In a second preferred embodiment, the flow control means comprises a pump for pumping the fluid from the fluid source through the conduit. The actuator includes electrical means such as a battery pack or connections to an external source of power such as an electrical wall outlet or battery on vehicle or equipment. The electrical connection is similar to the first embodiment in which disconnectable electric connectors are used. In the case of the battery pack or portable power source, the preferred pump is a lightweight dc-motor or ac-motor driven pump in which a small lightweight rechargeable battery pack is mounted as part of the flow control means. The pump may be portable or handheld.
In another embodiment of the invention, a conduit having a female or male coupling is used to connect an air gun or supply source of air pressure. The conduit includes a fitting in the line between the prelubrication pump and the system filter. This is preferably used prior to the removal of oil from the system to clear oil channels and at least some of the oil from the filter to simplify oil removal and make it safer for the workers.
In yet another embodiment of the invention, a flow controller includes a pump for pumping fluids selectively from a plurality of fluid reservoirs, such as the engine, hydraulic and/or transmission reservoirs. For three fluid reservoirs, for example, a three-position control valve selectively connects the pump to three conduits, which are in fluid communication with the engine, hydraulic and transmission sumps, respectively. The pump may be mounted on the engine or the vehicle or may be portable or even handheld.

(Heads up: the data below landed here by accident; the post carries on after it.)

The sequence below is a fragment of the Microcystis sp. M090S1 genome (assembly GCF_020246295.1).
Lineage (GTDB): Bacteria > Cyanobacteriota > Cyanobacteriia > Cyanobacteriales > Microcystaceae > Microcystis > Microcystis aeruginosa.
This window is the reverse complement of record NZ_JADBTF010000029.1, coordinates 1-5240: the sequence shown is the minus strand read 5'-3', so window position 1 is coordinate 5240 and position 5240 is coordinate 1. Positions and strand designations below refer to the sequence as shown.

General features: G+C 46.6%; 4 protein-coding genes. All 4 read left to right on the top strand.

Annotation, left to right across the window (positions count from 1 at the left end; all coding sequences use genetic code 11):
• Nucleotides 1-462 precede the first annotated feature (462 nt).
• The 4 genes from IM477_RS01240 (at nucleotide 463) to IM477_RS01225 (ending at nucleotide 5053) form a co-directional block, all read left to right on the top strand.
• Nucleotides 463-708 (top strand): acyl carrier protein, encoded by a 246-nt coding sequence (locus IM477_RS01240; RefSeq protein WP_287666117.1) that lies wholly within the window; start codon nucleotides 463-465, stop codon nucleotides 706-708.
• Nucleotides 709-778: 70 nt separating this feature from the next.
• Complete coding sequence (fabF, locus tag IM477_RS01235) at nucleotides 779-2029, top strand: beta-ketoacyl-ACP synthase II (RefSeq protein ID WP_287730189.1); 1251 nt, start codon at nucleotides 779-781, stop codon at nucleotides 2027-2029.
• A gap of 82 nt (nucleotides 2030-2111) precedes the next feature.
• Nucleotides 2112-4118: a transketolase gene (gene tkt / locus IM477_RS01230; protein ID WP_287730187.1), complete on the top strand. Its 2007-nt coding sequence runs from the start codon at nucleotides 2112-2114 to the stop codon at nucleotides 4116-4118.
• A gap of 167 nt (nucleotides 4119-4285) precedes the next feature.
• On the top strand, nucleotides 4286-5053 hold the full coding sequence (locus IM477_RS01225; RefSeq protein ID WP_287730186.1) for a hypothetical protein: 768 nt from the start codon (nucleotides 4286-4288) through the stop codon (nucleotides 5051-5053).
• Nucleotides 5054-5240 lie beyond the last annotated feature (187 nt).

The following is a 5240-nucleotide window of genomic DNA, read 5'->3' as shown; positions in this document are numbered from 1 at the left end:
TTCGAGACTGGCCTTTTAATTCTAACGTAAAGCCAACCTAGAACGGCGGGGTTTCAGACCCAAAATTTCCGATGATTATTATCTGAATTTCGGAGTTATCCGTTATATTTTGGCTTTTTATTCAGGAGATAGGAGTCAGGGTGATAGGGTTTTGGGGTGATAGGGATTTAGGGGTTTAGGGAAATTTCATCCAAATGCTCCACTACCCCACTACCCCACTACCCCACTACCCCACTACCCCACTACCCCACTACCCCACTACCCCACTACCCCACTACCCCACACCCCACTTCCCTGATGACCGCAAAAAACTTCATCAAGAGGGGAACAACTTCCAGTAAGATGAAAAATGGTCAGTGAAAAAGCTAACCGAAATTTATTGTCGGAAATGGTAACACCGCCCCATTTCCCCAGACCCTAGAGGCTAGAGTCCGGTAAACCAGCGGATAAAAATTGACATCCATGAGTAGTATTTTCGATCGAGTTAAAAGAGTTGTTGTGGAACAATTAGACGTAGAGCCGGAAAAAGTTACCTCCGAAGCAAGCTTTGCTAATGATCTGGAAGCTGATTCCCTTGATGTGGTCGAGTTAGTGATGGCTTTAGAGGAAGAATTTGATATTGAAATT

Other embodiments include a first pump fluidically connected to the engine oil reservoir and a second pump fluidically connected to a plurality of other fluid reservoirs, such as a hydraulic and a transmission reservoir. Each of these pumps may be mounted on the engine or the vehicle or may also be portable or handheld.
In addition to the pumps that are mounted on the vehicle or engine, external pumps may also be used as apart of a comprehensive system of fluid service. An external pump may be, for example, an evacuation pump on a lubrication service truck or “lube truck” or another external, pump that may be located either on the lube truck or on an independent portable conduit and dedicated, for example, to supplying new replacement oil to the engine and equipped with a pressure regulator valve.
While the present invention facilitates the removal of fluid from machines, engines, hydraulic systems and the like, other advantages of the invention will become apparent from a perusal of the following detailed description of presently preferred embodiments of the invention taken in connection with the accompanying drawings.
A coupling 14 is attached to inlet 11. As shown, coupling 14 is the male mateable end of a quick disconnect coupling more clearly shown in
Positioned adjacent outlet port 12 is flow control means 16. Flow control means comprises in one embodiment an electric or mechanical valve for controlling the flow of fluid through the conduit activated by switch 17. This embodiment is useful where the fluid source does not incorporate a pump means and/or the fluid is gravity transferred. On the other hand, in the case where means such as a prelubrication device is used, flow control means 16 is preferably a pass through conduit having switch 17 sealably mounted thereon. Switch 17 is electrically connected by conductor 18 to electrical connector 19, which is adapted to connect with the pump circuit to activate the pump and control the flow of fluid. Where flow control means 16 comprises an electric valve, conductor 18 and connector 19 are typically connected to a source of electrical power such as a battery terminal, a magnetic switch, relay contacts or other electromechanical means for activating the pumping means.